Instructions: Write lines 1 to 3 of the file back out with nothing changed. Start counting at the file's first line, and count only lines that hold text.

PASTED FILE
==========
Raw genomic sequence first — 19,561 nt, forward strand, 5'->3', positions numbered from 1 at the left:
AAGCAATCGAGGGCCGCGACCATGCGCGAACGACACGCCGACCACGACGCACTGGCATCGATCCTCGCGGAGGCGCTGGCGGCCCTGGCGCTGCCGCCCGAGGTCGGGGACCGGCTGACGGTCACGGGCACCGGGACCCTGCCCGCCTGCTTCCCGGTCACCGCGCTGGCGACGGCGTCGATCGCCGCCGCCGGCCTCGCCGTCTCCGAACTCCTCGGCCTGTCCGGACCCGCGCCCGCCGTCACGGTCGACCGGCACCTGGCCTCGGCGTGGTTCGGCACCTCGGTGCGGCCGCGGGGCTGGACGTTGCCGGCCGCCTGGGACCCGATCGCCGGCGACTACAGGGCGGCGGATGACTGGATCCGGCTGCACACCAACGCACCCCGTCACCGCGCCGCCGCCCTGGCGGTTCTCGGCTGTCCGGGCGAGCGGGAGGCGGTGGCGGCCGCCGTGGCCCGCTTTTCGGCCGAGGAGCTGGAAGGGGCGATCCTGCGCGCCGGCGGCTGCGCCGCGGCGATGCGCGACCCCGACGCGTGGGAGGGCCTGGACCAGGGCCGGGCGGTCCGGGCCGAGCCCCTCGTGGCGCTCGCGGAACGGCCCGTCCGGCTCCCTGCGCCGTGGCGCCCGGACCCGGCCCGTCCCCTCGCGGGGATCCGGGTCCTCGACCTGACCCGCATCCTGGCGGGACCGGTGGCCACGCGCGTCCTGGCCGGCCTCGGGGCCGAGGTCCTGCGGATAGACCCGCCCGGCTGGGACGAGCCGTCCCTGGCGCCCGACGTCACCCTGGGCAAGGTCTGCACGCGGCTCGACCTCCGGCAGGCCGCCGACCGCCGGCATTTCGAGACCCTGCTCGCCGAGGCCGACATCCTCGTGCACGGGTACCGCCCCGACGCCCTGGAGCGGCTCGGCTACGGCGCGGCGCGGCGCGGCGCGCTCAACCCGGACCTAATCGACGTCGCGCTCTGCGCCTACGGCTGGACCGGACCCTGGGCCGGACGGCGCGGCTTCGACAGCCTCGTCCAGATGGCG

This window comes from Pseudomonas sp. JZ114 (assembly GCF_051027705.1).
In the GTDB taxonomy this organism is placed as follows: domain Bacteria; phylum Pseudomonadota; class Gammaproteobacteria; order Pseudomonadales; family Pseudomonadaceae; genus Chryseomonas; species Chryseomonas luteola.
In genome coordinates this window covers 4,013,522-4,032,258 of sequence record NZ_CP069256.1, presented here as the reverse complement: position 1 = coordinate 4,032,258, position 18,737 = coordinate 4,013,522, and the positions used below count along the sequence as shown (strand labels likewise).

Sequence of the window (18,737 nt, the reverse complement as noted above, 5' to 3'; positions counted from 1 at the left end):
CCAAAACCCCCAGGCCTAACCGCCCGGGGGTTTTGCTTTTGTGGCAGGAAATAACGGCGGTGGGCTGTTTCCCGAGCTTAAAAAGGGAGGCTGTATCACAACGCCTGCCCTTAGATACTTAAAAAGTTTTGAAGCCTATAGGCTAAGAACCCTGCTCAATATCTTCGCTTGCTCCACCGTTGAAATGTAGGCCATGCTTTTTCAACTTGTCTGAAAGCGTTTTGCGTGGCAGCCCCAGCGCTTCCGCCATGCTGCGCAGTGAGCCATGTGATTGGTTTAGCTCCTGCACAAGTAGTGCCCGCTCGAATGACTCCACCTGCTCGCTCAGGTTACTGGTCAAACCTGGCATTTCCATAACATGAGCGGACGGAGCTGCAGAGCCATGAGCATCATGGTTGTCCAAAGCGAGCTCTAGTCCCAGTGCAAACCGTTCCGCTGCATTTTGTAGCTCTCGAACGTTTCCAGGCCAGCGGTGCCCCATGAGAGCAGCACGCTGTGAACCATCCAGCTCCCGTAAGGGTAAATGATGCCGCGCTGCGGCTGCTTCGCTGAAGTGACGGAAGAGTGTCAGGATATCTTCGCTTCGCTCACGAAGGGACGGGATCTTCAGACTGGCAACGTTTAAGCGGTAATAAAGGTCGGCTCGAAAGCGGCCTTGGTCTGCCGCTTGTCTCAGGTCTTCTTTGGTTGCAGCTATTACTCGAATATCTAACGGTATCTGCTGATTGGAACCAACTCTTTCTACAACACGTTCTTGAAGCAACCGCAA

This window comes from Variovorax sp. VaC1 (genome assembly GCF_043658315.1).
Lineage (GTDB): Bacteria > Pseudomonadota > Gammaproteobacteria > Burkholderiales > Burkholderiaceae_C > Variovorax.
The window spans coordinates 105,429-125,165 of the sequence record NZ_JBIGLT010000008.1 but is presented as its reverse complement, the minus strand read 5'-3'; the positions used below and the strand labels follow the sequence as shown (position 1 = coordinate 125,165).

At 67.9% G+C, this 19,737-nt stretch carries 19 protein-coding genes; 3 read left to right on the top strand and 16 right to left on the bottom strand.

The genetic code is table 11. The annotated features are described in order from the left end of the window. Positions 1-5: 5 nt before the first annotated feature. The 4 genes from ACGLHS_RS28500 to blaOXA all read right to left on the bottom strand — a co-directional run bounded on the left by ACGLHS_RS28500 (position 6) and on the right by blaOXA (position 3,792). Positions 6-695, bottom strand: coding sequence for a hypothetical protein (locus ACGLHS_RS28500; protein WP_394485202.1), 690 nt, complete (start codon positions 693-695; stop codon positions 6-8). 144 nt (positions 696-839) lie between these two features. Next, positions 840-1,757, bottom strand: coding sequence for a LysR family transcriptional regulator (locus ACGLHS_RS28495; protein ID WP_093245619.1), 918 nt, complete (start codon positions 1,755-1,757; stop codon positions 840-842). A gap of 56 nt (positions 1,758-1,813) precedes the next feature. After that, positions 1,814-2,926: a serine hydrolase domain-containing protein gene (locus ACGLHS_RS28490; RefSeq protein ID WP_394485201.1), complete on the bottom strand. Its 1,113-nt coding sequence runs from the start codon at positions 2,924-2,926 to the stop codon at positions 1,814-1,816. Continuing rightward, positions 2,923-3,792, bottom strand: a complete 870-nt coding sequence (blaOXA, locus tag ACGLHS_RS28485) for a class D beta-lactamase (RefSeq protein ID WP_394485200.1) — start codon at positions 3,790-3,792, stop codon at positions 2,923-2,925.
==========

Raw genomic sequence first — 19,561 nt, forward strand, 5'->3', positions numbered from 1 at the left:
AAGCAATCGAGGGCCGCGACCATGCGCGAACGACACGCCGACCACGACGCACTGGCATCGATCCTCGCGGAGGCGCTGGCGGCCCTGGCGCTGCCGCCCGAGGTCGGGGACCGGCTGACGGTCACGGGCACCGGGACCCTGCCCGCCTGCTTCCCGGTCACCGCGCTGGCGACGGCGTCGATCGCCGCCGCCGGCCTCGCCGTCTCCGAACTCCTCGGCCTGTCCGGACCCGCGCCCGCCGTCACGGTCGACCGGCACCTGGCCTCGGCGTGGTTCGGCACCTCGGTGCGGCCGCGGGGCTGGACGTTGCCGGCCGCCTGGGACCCGATCGCCGGCGACTACAGGGCGGCGGATGACTGGATCCGGCTGCACACCAACGCACCCCGTCACCGCGCCGCCGCCCTGGCGGTTCTCGGCTGTCCGGGCGAGCGGGAGGCGGTGGCGGCCGCCGTGGCCCGCTTTTCGGCCGAGGAGCTGGAAGGGGCGATCCTGCGCGCCGGCGGCTGCGCCGCGGCGATGCGCGACCCCGACGCGTGGGAGGGCCTGGACCAGGGCCGGGCGGTCCGGGCCGAGCCCCTCGTGGCGCTCGCGGAACGGCCCGTCCGGCTCCCTGCGCCGTGGCGCCCGGACCCGGCCCGTCCCCTCGCGGGGATCCGGGTCCTCGACCTGACCCGCATCCTGGCGGGACCGGTGGCCACGCGCGTCCTGGCCGGCCTCGGGGCCGAGGTCCTGCGGATAGACCCGCCCGGCTGGGACGAGCCGTCCCTGGCGCCCGACGTCACCCTGGGCAAGGTCTGCACGCGGCTCGACCTCCGGCAGGCCGCCGACCGCCGGCATTTCGAGACCCTGCTCGCCGAGGCCGACATCCTCGTGCACGGGTACCGCCCCGACGCCCTGGAGCGGCTCGGCTACGGCGCGGCGCGGCGCGGCGCGCTCAACCCGGACCTAATCGACGTCGCGCTCTGCGCCTACGGCTGGACCGGACCCTGGGCCGGACGGCGCGGCTTCGACAGCCTCGTCCAGATGGCG

This window comes from Pseudomonas sp. JZ114 (assembly GCF_051027705.1).